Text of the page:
Still a long way to bring peace in Western Sudan’s Darfur

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The Darfuris rejected the peace agreements, claiming they let perpetrators avoid justice and they do not address the root causes of the conflict

A series of peace agreements have been signed in the last decades between Arab and non-Arab leaders in Sudan’s Darfur region, but these accords are rejected by many Darfuris who declared the deals leave the perpetrators of violence unpunished. As a matter of fact, the accords were brokered by the leader of the paramilitary Rapid Support Forces (RSF), a branch of the security services that evolved out of some of the Darfuri Arab militias created by former President Omar al-Bashir to suppress the non-Arab rebels.

The conflict in Darfur broke out in 2003, as non-Arab tribes rose up against the Arab-dominated government in Khartoum. The central government supported and armed the local Arab militia – that would later convert to the RSF – in their fight against African tribes. Twenty years later, more than two million people have been displaced, both internally and in neighboring Chad, and hundreds of thousands of people were killed.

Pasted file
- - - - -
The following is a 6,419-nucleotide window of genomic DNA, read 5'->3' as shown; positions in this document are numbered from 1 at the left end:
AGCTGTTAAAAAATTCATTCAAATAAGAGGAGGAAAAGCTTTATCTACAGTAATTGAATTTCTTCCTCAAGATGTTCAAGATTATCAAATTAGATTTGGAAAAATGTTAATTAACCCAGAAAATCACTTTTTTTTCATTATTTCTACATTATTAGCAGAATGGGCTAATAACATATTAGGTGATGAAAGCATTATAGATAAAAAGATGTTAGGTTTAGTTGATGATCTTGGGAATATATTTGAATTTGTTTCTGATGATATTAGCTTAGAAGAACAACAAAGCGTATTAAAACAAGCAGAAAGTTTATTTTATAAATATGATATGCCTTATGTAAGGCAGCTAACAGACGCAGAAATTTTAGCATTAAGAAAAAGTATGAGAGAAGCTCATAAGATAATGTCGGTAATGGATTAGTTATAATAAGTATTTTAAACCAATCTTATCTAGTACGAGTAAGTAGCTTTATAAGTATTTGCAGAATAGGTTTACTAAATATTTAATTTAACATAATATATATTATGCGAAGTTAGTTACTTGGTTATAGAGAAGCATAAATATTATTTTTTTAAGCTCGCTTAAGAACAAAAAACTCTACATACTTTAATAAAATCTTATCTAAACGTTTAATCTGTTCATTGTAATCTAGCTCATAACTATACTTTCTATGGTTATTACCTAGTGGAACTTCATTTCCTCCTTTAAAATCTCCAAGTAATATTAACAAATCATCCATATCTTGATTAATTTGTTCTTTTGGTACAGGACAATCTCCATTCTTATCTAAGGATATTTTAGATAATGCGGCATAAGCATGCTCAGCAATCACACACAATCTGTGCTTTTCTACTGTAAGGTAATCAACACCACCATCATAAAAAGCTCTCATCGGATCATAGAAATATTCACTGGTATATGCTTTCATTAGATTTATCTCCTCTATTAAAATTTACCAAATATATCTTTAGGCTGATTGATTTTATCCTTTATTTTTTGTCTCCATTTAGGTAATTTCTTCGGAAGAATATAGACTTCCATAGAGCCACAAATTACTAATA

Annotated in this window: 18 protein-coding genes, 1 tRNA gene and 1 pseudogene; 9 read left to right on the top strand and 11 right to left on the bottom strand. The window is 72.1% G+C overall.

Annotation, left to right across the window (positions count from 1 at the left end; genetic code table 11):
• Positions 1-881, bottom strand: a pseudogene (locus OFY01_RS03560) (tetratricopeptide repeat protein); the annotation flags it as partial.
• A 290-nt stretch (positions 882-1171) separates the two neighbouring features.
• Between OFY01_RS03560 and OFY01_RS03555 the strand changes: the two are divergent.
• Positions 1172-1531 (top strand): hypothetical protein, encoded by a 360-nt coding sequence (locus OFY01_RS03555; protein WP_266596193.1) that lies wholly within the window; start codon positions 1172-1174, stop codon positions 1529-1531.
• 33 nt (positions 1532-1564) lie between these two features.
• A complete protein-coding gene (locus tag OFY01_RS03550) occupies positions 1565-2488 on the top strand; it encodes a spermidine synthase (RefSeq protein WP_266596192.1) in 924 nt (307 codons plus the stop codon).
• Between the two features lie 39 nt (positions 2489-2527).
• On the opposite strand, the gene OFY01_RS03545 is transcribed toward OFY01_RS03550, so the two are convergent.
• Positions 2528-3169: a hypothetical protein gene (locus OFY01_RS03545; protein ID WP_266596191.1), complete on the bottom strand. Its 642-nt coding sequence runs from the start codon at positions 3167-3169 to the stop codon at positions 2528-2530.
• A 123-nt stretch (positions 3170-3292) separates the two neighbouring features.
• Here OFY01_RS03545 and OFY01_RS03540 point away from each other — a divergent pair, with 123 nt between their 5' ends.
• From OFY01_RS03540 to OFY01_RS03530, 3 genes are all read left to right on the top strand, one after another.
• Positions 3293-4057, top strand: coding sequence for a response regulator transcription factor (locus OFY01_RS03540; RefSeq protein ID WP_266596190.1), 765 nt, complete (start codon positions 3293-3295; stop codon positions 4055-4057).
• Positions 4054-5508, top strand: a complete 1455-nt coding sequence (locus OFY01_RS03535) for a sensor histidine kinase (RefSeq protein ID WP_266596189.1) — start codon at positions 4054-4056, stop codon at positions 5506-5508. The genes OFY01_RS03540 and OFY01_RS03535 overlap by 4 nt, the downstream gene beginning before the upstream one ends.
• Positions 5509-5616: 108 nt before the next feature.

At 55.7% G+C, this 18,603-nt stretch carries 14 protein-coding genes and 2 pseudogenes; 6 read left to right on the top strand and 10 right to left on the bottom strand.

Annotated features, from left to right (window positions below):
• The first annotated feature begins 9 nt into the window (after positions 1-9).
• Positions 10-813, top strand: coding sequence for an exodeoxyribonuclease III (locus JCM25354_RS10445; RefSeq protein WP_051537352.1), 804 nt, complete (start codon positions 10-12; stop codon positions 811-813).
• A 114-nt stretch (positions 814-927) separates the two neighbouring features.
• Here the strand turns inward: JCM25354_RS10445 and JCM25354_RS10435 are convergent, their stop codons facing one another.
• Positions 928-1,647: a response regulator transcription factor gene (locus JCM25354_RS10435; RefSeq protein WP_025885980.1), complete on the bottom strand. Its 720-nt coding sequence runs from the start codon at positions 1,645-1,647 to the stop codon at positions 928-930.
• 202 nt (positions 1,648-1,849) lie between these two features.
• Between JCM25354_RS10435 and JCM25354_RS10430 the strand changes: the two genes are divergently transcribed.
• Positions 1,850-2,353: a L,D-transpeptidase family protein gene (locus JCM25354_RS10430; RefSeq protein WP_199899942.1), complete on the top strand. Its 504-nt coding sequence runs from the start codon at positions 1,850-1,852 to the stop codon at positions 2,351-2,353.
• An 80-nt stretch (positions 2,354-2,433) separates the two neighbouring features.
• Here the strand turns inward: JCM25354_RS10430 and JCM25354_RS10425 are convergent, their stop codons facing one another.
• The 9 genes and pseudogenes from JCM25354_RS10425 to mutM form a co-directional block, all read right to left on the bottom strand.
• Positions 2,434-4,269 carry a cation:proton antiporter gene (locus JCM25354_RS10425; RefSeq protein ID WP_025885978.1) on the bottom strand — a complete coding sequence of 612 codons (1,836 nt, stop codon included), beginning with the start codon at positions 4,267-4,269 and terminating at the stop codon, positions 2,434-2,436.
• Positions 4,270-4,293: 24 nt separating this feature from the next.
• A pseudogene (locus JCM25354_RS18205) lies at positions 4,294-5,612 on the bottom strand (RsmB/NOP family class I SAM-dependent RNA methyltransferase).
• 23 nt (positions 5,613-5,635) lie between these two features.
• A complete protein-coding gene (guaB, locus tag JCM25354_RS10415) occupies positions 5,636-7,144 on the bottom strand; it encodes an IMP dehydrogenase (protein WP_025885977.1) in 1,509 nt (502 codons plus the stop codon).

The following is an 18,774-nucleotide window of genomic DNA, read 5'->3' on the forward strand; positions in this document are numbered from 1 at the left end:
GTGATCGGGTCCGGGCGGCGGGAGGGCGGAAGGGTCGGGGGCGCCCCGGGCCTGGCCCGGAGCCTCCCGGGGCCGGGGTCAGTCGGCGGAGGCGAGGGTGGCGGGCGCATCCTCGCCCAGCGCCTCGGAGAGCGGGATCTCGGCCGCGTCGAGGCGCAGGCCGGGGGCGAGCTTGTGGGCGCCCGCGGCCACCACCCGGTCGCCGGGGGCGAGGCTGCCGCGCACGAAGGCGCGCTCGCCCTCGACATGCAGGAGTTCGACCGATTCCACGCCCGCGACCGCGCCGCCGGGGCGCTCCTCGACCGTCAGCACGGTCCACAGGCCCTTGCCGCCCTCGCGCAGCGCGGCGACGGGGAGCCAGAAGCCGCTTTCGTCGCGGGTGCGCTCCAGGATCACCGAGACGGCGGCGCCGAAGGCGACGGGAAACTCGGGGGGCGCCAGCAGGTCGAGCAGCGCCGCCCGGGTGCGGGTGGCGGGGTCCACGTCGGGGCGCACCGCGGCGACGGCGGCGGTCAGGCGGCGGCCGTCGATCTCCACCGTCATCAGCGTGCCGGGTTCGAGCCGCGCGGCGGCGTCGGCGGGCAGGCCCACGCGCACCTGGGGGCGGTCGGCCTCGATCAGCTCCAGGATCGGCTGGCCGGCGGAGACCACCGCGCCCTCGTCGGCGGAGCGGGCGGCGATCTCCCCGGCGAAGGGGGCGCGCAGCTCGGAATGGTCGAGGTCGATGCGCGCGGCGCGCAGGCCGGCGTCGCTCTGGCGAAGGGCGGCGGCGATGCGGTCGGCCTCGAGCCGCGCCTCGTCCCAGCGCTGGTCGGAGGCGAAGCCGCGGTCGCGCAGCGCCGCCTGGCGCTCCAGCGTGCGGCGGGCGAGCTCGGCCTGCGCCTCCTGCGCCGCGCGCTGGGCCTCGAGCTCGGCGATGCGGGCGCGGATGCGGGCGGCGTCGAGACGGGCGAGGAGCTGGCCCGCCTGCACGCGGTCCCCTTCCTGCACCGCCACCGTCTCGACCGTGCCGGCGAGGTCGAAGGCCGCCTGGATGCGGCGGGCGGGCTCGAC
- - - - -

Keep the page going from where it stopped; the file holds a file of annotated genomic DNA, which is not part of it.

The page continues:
The United Nations (UN) High Commissioner for Human Rights Volker Türk expressed his support for the peace agreements, whose implementation he judged vital to protect vulnerable civilians who are still caught up in violence. The pacts were also welcomed by UN’s top official in Sudan, who called for their implementation during a visit to Darfur in 2022. UN-appointed independent rights experts, on the other hand, stress how “prosecuting perpetrators, including high-level commanders responsible for these violations, is critical to ensuring Sudan’s sustainable transition to a credible democratic civilian government.”

 

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by Laura Maschio

 

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